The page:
The Road Not Taken: Fostering Research on the Psychology of Religiosity and Spirituality via Underused Representative, Open-Access Datasets (ROADs)

Matthew J. Scott, Kathryn Johnson, Morris A. Okun, Adam Cohen

Research output: Contribution to journalArticle

Abstract

Psychologists studying religiosity and spirituality (R/S) often face several challenges when conducting their research, such as collecting data from nationally representative samples, cross-cultural generalizability, statistical power, and integrated multilevel approaches. We examined one potential solution—the use of Representative, Open-Access Datasets (ROADs), which are currently underutilized. In this article, we define ROADs; discuss affordances, obstacles, and best practices in using them; document the R/S variables available in various waves of ongoing ROADs collection efforts; and delineate ways to increase usage of ROADs as a research tool in the future. This will enhance the capability of psychologists to address theory-driven questions and to better understand the role of R/S in everyday life, including social attitudes, health, and well-being, as well as social change, cohesion, and conflict. Looking forward, we recommend (a) adding more, and more nuanced, variables to future ROADs data collection efforts; (b) publishing more frequently using ROADs data; and (c) conducting workshops to promote the use of ROADs and to train researchers in secondary data analysis techniques.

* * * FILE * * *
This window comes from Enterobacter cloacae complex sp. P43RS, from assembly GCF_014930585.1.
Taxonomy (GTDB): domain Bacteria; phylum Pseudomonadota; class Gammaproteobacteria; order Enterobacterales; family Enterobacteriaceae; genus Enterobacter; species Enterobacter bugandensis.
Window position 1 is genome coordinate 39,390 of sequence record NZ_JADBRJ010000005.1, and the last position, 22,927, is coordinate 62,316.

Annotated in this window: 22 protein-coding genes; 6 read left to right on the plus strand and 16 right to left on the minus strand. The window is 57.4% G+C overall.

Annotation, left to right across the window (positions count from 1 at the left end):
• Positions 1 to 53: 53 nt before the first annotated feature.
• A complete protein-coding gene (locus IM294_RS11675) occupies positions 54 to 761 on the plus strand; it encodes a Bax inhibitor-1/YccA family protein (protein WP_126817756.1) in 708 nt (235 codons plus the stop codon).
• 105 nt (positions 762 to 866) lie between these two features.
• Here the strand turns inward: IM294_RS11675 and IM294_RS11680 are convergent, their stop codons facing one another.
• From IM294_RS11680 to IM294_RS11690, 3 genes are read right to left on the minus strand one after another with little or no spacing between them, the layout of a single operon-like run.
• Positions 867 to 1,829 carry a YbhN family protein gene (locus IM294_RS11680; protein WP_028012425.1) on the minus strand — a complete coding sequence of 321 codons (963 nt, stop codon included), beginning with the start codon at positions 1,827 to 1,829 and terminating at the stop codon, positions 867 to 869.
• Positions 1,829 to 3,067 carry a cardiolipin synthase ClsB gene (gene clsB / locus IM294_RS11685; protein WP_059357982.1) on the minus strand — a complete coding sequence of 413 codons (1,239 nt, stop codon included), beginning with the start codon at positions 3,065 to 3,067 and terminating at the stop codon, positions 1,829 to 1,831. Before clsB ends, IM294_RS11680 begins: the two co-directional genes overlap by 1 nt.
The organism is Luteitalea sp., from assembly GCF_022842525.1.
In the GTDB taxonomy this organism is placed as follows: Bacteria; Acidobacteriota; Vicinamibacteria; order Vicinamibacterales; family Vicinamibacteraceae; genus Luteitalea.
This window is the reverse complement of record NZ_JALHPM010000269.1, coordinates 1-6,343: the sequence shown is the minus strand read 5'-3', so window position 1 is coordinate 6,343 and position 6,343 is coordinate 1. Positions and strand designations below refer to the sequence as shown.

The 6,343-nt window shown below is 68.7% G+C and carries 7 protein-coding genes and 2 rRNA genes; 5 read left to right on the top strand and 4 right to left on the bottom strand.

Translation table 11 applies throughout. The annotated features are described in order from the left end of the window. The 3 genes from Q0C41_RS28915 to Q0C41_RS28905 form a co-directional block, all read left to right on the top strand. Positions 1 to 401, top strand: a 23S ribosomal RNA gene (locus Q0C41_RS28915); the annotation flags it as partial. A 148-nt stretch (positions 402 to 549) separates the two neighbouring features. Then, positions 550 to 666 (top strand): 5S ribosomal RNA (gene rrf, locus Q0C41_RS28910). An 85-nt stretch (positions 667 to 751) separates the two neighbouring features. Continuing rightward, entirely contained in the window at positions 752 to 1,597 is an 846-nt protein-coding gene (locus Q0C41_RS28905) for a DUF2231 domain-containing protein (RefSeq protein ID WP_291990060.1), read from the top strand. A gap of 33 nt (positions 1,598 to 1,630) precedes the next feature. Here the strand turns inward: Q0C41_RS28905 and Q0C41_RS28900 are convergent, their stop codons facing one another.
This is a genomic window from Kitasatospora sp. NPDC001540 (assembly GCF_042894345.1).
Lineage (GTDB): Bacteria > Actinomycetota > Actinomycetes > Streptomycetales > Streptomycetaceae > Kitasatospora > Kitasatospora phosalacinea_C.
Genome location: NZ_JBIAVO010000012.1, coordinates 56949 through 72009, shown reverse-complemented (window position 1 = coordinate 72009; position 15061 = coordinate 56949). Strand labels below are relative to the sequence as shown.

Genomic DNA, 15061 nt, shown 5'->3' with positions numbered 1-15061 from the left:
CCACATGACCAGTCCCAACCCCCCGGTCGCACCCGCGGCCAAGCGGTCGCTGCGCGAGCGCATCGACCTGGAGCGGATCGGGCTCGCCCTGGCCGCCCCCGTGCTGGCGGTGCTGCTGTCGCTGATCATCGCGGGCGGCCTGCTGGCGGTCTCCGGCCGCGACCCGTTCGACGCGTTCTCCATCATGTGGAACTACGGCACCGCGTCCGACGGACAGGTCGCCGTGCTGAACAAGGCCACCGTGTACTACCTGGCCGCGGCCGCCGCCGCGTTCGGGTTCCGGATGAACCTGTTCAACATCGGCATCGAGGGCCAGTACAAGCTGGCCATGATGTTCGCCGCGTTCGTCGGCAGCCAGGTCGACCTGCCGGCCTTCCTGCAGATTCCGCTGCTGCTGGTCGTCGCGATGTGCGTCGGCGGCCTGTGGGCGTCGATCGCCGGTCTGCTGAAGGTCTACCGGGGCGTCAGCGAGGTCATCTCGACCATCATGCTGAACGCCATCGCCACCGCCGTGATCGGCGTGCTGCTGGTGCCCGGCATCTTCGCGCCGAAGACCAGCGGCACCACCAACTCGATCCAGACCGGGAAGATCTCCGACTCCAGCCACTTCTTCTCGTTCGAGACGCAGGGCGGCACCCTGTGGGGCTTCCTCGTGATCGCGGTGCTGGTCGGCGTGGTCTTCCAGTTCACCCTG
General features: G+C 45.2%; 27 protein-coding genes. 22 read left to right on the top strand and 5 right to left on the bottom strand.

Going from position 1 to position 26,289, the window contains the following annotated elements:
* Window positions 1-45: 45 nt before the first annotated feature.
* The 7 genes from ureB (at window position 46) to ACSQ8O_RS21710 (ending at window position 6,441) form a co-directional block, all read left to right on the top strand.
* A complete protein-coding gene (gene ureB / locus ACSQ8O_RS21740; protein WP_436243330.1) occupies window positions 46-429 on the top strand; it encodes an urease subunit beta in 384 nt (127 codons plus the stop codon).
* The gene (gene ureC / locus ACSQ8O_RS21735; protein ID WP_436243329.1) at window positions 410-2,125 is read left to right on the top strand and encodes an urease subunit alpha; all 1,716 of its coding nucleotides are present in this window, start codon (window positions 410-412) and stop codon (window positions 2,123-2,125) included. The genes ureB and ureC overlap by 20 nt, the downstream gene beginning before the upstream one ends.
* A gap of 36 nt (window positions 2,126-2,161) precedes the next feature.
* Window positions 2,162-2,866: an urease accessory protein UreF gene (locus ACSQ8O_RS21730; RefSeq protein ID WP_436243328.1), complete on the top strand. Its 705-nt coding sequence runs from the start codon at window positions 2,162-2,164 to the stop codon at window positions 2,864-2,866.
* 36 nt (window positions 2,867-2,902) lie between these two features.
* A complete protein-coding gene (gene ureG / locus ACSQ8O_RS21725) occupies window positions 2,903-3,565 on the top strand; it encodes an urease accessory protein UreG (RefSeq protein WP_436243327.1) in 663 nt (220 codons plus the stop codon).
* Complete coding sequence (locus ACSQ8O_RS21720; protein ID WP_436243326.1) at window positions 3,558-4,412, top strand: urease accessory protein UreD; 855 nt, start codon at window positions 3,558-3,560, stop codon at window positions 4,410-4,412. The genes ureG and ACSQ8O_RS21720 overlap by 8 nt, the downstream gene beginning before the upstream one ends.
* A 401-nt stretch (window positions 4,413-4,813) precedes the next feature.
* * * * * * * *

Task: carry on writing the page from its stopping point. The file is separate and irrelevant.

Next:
Original languageEnglish (US)
JournalInternational Journal for the Psychology of Religion
DOIs
StatePublished - Jan 1 2019

ASJC Scopus subject areas

  • Religious studies
  • Psychology(all)

Fingerprint Dive into the research topics of 'The Road Not Taken: Fostering Research on the Psychology of Religiosity and Spirituality via Underused Representative, Open-Access Datasets (ROADs)'. Together they form a unique fingerprint.

  • Cite this